Queensland MP to retire at 2024 election despite being cleared of allegation he misspent taxpayer funds

<span>Photograph: Glenn Hunt/AAP</span>
Photograph: Glenn Hunt/AAP

The embattled Queensland Labor MP Jim Madden has announced he will not contest the next state election despite being cleared by parliament of allegations he used taxpayer funds to buy artwork for his then-girlfriend.

Last week the Australian reported allegations that he had spent taxpayer funds buying a butterfly artwork for his former partner Sarah Grist at a school charity auction in September 2018, before later asking for it back.

Related: Queensland parliament asked to investigate MP over alleged purchase of $125 artwork for girlfriend

The parliament clerk, Neil Laurie, found allegations against the Ipswich West MP were “not substantiated”.

While his investigation found Madden did buy the artwork and give it to a “third party” before it was subsequently retrieved, Laurie said the $185 paid for three items was never acquitted through the members’ entitlement system. As a result, they were not paid for out of public funds but were bought by Madden personally, he said.

Madden said although he had been cleared of the 2018 allegations he had made the decision to retire due to health concerns.

“Some time ago I made the decision I will not be renominating for preselection as the Australian Labor party candidate for Ipswich West in the election in 2024,” he told parliament on Tuesday. “And as such, will not be recontesting the next election.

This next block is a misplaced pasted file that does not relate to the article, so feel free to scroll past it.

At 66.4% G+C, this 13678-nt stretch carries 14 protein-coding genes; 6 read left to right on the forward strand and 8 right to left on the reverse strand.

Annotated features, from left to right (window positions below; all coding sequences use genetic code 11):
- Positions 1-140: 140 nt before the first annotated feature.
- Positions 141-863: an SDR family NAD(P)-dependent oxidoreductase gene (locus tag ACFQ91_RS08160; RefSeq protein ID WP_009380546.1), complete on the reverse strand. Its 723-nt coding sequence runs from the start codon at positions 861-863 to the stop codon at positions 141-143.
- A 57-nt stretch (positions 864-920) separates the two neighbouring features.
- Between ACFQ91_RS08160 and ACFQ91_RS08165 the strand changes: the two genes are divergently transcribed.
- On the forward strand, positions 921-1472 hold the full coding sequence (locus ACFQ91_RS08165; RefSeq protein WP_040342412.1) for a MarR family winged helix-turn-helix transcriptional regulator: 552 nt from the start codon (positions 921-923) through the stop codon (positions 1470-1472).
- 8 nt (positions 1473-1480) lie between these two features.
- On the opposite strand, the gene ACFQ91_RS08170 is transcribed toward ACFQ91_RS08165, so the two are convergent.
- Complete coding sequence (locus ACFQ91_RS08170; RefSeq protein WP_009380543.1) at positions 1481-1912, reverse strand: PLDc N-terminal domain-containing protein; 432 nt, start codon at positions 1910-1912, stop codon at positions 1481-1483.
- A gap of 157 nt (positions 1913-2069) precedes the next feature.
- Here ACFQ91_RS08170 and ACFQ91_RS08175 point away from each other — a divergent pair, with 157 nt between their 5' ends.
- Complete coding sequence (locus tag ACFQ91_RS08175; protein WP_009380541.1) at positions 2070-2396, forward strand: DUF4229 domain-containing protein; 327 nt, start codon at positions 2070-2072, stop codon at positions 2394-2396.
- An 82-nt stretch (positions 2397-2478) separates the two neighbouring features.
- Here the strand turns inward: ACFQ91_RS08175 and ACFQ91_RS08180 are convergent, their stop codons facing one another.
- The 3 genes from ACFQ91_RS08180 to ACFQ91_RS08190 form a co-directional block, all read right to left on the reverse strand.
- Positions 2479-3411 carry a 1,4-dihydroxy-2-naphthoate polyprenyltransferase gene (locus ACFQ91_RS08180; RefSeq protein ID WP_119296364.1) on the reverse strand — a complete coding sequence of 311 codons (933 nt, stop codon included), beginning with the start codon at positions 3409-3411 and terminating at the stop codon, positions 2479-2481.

“I made the decision to retire after careful consideration of my ongoing mental and physical health … In just the last two years, I have been admitted to hospital to undergo surgery on three occasions.”

Madden confirmed he had spent his own money on the artwork to support a special school’s fundraising efforts.

“In relation to the recent allegations made in the media, I have always tried to uphold the standards expected by my community and the Australian Labor party. I have fully participated in processes about issues raised.”

Madden had also came under fire in the Australian report from former staff members David Stone and Alison Young, who alleged they were bullied by him.

Young lodged a formal complaint with Labor but the party chose not to expel Madden after an investigation in February that found he had breached 22 of its rules.

Queensland Labor’s state secretary, Kate Flanders, said none of the findings met the threshold for Madden to be kicked out of the party and that he had denied the bullying allegations.

“They were findings where perhaps their workplace relationship was not what it should be,” Flanders told reporters last week.

“We are undertaking some proactive training with Jim about how to create and ensure there is a safe and productive work environment.”

Flanders confirmed last week that due to Labor party quotas, two current male Labor MPs would not be able to re-contest the next election.

The ALP affirmative action policy requires women to be preselected in 45% of seats held by Labor.

Madden’s retirement potentially means only one male Labor MP will now have to step aside ahead of the next election.